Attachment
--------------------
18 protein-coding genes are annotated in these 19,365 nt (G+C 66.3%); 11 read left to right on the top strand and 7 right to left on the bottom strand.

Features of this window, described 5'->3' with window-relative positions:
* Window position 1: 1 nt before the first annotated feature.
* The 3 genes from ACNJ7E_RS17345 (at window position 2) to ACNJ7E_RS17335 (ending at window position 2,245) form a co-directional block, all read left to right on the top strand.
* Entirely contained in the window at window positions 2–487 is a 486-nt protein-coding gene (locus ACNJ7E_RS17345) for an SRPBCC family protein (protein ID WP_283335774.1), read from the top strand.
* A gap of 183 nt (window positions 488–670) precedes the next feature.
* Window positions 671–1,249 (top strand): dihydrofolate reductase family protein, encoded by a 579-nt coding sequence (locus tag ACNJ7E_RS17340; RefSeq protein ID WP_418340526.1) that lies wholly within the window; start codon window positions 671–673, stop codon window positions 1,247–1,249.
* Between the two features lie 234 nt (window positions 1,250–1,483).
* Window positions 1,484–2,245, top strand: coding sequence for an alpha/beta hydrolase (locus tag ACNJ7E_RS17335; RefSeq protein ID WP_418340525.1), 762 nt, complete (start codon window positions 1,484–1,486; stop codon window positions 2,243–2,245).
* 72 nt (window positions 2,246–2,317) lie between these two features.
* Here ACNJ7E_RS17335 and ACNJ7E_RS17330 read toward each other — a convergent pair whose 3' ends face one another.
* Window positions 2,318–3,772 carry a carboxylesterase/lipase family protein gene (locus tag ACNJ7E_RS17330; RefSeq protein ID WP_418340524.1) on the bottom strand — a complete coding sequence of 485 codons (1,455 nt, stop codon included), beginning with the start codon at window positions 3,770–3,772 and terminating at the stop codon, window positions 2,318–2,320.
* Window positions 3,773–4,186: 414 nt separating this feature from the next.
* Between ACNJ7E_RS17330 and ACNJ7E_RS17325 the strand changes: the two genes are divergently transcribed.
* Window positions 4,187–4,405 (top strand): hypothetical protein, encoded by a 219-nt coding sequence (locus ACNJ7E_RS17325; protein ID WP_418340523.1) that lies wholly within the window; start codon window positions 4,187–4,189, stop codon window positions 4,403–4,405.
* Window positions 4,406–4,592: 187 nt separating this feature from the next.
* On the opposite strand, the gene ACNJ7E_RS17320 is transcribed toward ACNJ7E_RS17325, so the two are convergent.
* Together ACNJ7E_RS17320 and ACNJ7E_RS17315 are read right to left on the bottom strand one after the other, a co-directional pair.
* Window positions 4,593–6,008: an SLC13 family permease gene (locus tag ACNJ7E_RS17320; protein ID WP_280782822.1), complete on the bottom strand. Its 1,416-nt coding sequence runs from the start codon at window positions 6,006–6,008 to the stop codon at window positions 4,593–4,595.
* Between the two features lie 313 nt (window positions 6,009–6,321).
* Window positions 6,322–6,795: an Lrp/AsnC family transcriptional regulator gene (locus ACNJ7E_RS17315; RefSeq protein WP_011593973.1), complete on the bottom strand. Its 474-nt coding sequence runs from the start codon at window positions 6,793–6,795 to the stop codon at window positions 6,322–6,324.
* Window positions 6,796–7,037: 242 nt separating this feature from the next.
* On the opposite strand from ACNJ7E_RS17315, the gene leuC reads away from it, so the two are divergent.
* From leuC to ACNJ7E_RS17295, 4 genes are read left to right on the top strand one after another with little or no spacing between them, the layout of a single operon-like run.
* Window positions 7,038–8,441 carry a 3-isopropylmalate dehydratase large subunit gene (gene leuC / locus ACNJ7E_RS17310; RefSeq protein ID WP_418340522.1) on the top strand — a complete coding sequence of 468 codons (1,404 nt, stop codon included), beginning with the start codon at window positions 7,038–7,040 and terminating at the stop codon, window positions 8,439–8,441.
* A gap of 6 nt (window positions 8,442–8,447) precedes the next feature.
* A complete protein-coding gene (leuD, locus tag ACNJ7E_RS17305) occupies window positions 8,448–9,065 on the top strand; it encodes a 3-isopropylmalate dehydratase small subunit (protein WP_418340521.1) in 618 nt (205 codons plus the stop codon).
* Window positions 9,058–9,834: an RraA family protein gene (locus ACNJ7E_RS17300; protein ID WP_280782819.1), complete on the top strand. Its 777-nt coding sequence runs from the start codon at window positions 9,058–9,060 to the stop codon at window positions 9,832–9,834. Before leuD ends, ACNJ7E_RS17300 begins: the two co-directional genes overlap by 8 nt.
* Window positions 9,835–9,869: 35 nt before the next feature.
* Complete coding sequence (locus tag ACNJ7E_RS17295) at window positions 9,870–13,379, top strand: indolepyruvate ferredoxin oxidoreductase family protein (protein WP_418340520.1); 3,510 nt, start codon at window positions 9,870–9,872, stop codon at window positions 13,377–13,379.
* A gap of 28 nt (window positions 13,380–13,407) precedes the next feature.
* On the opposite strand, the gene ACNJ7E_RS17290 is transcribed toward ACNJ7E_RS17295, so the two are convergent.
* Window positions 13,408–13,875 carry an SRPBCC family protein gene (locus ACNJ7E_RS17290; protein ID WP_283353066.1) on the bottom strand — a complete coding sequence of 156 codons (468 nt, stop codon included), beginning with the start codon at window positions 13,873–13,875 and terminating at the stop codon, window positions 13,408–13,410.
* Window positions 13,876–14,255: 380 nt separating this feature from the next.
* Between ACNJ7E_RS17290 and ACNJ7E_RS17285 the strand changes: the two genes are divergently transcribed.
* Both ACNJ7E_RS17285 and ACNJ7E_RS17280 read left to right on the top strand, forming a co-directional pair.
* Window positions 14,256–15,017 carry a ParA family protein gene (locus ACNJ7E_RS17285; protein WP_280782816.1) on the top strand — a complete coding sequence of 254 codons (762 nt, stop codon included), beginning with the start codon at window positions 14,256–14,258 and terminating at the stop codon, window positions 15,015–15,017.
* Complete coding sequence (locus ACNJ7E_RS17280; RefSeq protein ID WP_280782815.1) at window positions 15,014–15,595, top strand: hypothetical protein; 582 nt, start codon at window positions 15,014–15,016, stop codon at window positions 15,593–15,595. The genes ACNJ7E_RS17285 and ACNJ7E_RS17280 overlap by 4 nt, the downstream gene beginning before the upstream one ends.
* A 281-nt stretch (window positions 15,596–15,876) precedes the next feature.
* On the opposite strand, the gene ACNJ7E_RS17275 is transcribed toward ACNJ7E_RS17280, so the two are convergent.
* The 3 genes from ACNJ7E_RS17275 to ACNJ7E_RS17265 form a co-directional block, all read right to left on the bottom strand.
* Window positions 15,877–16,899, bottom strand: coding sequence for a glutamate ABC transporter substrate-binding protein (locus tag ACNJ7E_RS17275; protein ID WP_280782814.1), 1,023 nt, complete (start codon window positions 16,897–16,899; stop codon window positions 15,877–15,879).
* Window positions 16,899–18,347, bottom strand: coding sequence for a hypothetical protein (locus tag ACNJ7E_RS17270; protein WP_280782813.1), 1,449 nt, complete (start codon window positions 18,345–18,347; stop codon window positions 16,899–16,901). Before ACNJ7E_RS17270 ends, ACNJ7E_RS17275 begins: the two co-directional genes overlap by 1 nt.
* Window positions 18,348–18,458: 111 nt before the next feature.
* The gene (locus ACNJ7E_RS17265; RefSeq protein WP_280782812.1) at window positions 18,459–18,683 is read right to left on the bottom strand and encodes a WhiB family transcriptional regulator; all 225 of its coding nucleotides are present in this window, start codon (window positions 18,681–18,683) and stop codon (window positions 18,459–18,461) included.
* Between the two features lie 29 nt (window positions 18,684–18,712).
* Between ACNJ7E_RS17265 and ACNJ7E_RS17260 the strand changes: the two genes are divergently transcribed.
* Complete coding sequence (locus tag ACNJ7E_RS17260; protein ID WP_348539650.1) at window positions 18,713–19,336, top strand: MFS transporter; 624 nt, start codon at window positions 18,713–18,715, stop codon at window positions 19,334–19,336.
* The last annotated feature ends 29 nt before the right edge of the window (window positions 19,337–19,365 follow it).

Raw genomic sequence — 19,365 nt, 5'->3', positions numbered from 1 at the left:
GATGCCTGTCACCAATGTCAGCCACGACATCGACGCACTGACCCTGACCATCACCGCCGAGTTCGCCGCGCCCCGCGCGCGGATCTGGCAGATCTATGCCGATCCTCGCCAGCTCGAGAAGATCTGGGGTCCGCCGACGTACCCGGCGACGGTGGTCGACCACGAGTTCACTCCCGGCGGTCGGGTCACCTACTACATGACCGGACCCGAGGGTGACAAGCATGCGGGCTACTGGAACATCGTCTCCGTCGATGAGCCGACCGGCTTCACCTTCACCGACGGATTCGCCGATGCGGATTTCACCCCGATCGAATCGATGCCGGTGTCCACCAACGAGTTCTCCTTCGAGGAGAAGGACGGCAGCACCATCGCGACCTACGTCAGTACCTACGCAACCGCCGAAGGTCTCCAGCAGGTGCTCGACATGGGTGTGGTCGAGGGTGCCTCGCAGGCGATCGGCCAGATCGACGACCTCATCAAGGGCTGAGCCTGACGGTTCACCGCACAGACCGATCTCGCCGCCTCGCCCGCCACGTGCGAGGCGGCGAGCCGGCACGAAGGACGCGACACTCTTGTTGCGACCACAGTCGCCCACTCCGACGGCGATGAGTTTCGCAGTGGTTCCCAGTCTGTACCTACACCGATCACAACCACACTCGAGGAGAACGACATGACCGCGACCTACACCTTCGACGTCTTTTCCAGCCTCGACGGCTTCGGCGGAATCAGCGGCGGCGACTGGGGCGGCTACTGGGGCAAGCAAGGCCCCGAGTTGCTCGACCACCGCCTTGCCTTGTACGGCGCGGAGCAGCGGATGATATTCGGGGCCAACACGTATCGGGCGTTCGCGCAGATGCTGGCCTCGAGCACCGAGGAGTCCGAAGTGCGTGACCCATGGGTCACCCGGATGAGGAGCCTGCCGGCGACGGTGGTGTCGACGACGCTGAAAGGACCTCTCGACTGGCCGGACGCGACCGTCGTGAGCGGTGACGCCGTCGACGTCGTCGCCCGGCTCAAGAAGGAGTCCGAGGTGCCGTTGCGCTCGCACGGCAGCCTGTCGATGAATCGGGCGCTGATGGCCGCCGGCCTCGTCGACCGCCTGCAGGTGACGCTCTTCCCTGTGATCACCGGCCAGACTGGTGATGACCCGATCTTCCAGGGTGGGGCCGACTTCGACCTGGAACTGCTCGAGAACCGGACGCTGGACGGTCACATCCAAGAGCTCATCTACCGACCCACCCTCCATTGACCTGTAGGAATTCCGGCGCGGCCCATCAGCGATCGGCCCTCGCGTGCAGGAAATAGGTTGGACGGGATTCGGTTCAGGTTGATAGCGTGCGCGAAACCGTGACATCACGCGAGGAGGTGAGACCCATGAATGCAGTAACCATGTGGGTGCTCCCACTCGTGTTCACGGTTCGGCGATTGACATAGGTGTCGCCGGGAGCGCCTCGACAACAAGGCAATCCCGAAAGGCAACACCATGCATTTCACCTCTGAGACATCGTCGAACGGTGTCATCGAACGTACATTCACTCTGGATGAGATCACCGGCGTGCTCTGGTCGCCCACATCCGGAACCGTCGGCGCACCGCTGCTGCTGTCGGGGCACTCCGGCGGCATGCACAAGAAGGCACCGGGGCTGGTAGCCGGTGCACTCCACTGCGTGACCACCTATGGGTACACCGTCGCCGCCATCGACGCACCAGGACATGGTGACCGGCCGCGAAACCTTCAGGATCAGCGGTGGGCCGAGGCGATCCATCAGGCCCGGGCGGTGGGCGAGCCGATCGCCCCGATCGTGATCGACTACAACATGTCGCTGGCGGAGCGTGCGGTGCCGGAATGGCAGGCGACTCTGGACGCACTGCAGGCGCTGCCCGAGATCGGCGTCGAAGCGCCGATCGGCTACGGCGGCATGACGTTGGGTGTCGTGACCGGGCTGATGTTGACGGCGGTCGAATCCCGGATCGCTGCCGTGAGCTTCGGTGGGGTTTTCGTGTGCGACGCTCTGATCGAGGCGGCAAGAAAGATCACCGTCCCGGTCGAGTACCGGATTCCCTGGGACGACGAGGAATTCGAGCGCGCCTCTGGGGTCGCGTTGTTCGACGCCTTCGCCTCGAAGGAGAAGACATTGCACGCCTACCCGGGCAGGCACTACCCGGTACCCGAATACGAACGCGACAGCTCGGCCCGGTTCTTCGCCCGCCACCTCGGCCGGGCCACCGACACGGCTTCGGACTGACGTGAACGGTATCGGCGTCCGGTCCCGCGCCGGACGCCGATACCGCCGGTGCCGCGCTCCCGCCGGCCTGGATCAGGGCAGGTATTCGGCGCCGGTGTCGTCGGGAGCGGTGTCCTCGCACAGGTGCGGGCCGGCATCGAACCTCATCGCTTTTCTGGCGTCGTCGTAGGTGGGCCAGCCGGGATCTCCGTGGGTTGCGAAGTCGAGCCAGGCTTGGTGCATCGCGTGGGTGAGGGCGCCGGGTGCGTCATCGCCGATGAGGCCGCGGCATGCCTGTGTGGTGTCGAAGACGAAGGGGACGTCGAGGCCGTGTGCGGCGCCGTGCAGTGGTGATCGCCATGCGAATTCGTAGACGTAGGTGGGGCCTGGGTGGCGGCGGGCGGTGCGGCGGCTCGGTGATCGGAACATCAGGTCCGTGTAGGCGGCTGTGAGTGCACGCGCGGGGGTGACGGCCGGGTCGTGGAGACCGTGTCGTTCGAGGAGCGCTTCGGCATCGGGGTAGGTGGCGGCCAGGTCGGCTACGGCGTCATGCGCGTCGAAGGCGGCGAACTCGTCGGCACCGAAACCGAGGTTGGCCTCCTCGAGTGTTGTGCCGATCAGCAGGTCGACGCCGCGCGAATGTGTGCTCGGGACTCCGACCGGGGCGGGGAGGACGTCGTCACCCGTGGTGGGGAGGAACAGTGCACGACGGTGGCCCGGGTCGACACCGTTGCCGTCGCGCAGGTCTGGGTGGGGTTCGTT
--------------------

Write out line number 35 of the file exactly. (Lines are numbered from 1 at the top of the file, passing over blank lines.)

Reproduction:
* Between ACNJ7E_RS17290 and ACNJ7E_RS17285 the strand changes: the two genes are divergently transcribed.